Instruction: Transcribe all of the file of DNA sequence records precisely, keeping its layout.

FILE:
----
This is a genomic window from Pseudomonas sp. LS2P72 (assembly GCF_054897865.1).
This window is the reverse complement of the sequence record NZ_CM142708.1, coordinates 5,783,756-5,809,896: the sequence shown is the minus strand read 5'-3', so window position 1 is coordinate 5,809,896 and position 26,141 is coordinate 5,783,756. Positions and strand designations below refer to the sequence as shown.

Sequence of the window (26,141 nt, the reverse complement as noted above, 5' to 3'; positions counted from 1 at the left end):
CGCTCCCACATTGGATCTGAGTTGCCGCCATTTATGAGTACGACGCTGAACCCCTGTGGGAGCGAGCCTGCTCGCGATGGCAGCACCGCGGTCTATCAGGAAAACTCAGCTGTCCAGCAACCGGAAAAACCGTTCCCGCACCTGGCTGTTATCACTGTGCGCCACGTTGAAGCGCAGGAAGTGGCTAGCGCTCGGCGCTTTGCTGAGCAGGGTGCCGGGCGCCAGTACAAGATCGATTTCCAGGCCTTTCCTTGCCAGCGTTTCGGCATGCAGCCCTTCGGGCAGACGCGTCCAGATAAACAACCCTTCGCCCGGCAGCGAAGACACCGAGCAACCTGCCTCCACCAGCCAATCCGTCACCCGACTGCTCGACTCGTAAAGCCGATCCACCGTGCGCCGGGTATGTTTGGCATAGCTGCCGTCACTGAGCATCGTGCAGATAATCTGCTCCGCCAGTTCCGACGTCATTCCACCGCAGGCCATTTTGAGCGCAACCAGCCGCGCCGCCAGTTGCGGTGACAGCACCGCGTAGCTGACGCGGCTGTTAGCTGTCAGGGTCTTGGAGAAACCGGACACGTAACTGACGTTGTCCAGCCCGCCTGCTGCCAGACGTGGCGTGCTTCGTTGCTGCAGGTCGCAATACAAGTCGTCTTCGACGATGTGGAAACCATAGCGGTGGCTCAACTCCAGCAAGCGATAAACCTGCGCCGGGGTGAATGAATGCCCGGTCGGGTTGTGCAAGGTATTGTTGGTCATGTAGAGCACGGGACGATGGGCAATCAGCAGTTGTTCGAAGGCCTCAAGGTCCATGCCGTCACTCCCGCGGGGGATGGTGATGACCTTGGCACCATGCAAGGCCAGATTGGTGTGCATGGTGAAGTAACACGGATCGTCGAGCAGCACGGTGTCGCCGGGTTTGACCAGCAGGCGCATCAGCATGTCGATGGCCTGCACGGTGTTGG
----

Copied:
This is a genomic window from Pseudomonas sp. LS2P72 (assembly GCF_054897865.1).
This window is the reverse complement of the sequence record NZ_CM142708.1, coordinates 5,783,756-5,809,896: the sequence shown is the minus strand read 5'-3', so window position 1 is coordinate 5,809,896 and position 26,141 is coordinate 5,783,756. Positions and strand designations below refer to the sequence as shown.

Sequence of the window (26,141 nt, the reverse complement as noted above, 5' to 3'; positions counted from 1 at the left end):
CGCTCCCACATTGGATCTGAGTTGCCGCCATTTATGAGTACGACGCTGAACCCCTGTGGGAGCGAGCCTGCTCGCGATGGCAGCACCGCGGTCTATCAGGAAAACTCAGCTGTCCAGCAACCGGAAAAACCGTTCCCGCACCTGGCTGTTATCACTGTGCGCCACGTTGAAGCGCAGGAAGTGGCTAGCGCTCGGCGCTTTGCTGAGCAGGGTGCCGGGCGCCAGTACAAGATCGATTTCCAGGCCTTTCCTTGCCAGCGTTTCGGCATGCAGCCCTTCGGGCAGACGCGTCCAGATAAACAACCCTTCGCCCGGCAGCGAAGACACCGAGCAACCTGCCTCCACCAGCCAATCCGTCACCCGACTGCTCGACTCGTAAAGCCGATCCACCGTGCGCCGGGTATGTTTGGCATAGCTGCCGTCACTGAGCATCGTGCAGATAATCTGCTCCGCCAGTTCCGACGTCATTCCACCGCAGGCCATTTTGAGCGCAACCAGCCGCGCCGCCAGTTGCGGTGACAGCACCGCGTAGCTGACGCGGCTGTTAGCTGTCAGGGTCTTGGAGAAACCGGACACGTAACTGACGTTGTCCAGCCCGCCTGCTGCCAGACGTGGCGTGCTTCGTTGCTGCAGGTCGCAATACAAGTCGTCTTCGACGATGTGGAAACCATAGCGGTGGCTCAACTCCAGCAAGCGATAAACCTGCGCCGGGGTGAATGAATGCCCGGTCGGGTTGTGCAAGGTATTGTTGGTCATGTAGAGCACGGGACGATGGGCAATCAGCAGTTGTTCGAAGGCCTCAAGGTCCATGCCGTCACTCCCGCGGGGGATGGTGATGACCTTGGCACCATGCAAGGCCAGATTGGTGTGCATGGTGAAGTAACACGGATCGTCGAGCAGCACGGTGTCGCCGGGTTTGACCAGCAGGCGCATCAGCATGTCGATGGCCTGCACGGTGTTGG